Friday features one of the great ping pong ball-based spectacles in sports, the draw for the 2010 World Cup. Here’s a quick primer on what will happen and what to root for.
The draw will create 8 groups of 4 teams each. Each group will include one seeded team. The seeds will be determined by . . . well, in point of fact nobody knows exactly how they’ll be determined, because FIFA hasn’t released the seeding formula yet.
But, on the unsolid assumption that they keep the formula the same as last time, the formula will take into account a combination of a country’s average world ranking over the past three years and its performance at the past 2 World Cups. According to these mad geniuses, that formula would churn out the following top 8:
However, FIFA traditionally give one of the seeds to the host country, in a pretty transparent attempt to keep them around longer in the tournament. So replace Portugal with South Africa in the above list.
The rest of the teams are then randomly drawn into the groups by region. So each group will have one unseeded European team, and a combined two unseeded teams from the African, North American, South American, or Asian regions. Unseeded teams from the same region are kept separate for the group round, sort of like how the NCAA handles conference affiliations for March Madness
As a sense of how important it can be to dodge the top 7 seeds, just look at the U.S.’s recent World Cup results:
2006: Drawn with real seeded team (and eventual champ) Italy, U.S. goes 0-2-1 and doesn’t make it out of the group.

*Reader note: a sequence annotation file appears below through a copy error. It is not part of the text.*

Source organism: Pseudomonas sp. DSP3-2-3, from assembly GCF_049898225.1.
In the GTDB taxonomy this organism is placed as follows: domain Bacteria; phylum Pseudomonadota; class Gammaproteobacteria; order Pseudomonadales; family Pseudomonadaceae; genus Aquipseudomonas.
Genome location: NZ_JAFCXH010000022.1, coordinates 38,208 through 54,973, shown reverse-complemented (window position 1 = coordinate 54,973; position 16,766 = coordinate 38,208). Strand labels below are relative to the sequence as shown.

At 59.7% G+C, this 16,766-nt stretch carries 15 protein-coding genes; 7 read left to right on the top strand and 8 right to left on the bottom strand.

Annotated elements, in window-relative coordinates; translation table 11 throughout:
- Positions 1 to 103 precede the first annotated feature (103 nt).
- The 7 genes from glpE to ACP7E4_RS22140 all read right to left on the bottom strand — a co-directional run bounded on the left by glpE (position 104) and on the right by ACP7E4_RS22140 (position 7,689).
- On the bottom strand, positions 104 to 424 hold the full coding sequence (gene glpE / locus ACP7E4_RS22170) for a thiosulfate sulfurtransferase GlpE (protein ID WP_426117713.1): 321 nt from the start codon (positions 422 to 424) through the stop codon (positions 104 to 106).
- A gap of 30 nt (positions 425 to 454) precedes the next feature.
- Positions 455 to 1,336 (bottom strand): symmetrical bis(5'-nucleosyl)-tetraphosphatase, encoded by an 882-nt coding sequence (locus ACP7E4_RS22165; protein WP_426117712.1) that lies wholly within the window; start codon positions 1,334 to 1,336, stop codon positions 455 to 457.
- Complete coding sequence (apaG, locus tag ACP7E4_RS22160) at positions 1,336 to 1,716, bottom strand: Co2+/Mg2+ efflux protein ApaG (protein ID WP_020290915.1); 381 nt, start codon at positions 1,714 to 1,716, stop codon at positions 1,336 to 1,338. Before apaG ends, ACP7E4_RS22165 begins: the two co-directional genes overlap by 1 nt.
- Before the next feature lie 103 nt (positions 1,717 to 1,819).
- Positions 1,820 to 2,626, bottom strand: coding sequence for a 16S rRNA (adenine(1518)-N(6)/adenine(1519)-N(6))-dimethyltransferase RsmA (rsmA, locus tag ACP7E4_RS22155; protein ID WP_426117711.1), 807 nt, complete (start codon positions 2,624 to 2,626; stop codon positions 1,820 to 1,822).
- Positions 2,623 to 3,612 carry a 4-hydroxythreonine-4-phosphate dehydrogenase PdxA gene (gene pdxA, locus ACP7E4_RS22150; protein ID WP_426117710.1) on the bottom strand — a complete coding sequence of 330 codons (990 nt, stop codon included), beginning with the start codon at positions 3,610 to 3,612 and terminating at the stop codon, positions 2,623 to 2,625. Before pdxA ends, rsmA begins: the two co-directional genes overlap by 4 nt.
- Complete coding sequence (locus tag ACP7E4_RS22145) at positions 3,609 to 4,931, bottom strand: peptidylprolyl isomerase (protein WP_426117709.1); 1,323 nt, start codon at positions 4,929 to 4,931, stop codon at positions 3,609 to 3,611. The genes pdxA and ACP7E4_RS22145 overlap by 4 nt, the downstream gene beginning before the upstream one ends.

2002: Drawn with “seeded” host team South Korea, U.S. makes it out of the group, catches a good Sweet 16 draw against Mexico, and comes within a hideous uncalled handball of making the semis.
1998: Drawn with real seed Germany, U.S. finishes dead-ass effin last.
1994: As hosts, U.S. benefit by being the fake seed, and make it out of the group.
So, from the U.S.'s perspective as an unseeded team, the single best outcome would be to get drawn into the group where South Africa is the fake "seeded" team. SA are way, WAY worse than any of the other 7 teams, even after accounting for home-field advantage. The U.S. would also want to draw one of the weaker Euro teams for their group, someone like Greece or Slovenia. That would make the U.S.’s dream group something like:
The worst case would be to catch one of the tough unseeded Euros AND a top seed that the U.S. can’t surprise. After the Confederations Cup, you’d have to figure that Brazil and Spain would take the U.S. seriously. So the nightmare group would be:
The draw will be live on ESPN and soccernet.com Friday afternoon, so check in and see how the ping pong balls crumble for the U.S. Once the groups are finalized we’ll throw up our trademark early analysis (which, if you’ll recall, nailed the winner of the most recent major tournament).